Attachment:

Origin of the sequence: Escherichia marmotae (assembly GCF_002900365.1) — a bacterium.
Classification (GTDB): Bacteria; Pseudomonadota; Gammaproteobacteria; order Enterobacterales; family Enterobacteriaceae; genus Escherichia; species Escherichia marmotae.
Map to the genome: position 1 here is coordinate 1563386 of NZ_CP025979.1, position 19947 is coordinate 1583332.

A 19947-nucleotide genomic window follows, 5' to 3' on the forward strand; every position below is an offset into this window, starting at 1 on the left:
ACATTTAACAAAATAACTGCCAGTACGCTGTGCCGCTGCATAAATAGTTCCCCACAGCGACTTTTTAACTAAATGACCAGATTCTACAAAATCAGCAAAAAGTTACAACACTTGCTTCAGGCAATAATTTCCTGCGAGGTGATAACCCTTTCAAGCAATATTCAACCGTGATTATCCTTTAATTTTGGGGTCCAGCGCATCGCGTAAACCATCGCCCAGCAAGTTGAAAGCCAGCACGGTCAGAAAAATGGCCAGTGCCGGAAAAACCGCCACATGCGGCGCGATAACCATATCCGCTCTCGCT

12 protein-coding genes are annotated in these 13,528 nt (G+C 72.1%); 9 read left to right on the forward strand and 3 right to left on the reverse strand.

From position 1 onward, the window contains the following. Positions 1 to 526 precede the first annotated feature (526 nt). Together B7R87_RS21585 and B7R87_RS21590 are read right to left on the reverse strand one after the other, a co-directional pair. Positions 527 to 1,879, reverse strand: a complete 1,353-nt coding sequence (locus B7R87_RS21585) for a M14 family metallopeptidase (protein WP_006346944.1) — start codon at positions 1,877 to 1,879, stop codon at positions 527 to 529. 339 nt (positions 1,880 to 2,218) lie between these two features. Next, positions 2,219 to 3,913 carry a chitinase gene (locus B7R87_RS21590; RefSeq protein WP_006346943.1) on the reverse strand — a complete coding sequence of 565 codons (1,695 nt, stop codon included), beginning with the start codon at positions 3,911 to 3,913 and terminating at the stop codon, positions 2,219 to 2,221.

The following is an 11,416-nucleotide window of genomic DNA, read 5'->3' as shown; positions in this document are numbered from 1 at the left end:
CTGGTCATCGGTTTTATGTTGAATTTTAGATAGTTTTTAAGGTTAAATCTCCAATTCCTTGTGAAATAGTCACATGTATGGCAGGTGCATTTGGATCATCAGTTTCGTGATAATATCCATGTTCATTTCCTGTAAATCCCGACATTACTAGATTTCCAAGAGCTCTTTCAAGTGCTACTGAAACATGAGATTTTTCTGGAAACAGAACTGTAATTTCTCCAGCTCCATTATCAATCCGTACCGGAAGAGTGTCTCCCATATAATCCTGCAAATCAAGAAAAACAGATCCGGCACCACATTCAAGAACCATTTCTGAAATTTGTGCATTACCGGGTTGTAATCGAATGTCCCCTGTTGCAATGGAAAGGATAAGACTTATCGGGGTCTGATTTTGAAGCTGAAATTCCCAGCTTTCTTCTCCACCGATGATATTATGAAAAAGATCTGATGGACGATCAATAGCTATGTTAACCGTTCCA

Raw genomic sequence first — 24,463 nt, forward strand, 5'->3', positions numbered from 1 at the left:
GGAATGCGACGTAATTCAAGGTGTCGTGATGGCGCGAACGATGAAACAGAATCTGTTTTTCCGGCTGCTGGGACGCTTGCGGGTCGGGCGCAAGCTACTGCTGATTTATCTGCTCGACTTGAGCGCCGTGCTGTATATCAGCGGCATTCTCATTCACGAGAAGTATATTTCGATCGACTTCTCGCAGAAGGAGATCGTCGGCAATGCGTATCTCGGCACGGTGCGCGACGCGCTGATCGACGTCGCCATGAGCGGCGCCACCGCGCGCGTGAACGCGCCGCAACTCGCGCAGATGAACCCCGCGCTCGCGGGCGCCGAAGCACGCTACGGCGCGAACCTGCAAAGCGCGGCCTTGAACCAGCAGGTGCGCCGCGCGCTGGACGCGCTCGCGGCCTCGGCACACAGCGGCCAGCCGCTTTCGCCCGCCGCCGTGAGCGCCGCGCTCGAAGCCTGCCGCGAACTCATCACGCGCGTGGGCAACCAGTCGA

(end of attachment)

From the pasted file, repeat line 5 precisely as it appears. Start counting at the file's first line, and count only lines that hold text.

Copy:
ACATTTAACAAAATAACTGCCAGTACGCTGTGCCGCTGCATAAATAGTTCCCCACAGCGACTTTTTAACTAAATGACCAGATTCTACAAAATCAGCAAAAAGTTACAACACTTGCTTCAGGCAATAATTTCCTGCGAGGTGATAACCCTTTCAAGCAATATTCAACCGTGATTATCCTTTAATTTTGGGGTCCAGCGCATCGCGTAAACCATCGCCCAGCAAGTTGAAAGCCAGCACGGTCAGAAAAATGGCCAGTGCCGGAAAAACCGCCACATGCGGCGCGATAACCATATCCGCTCTCGCT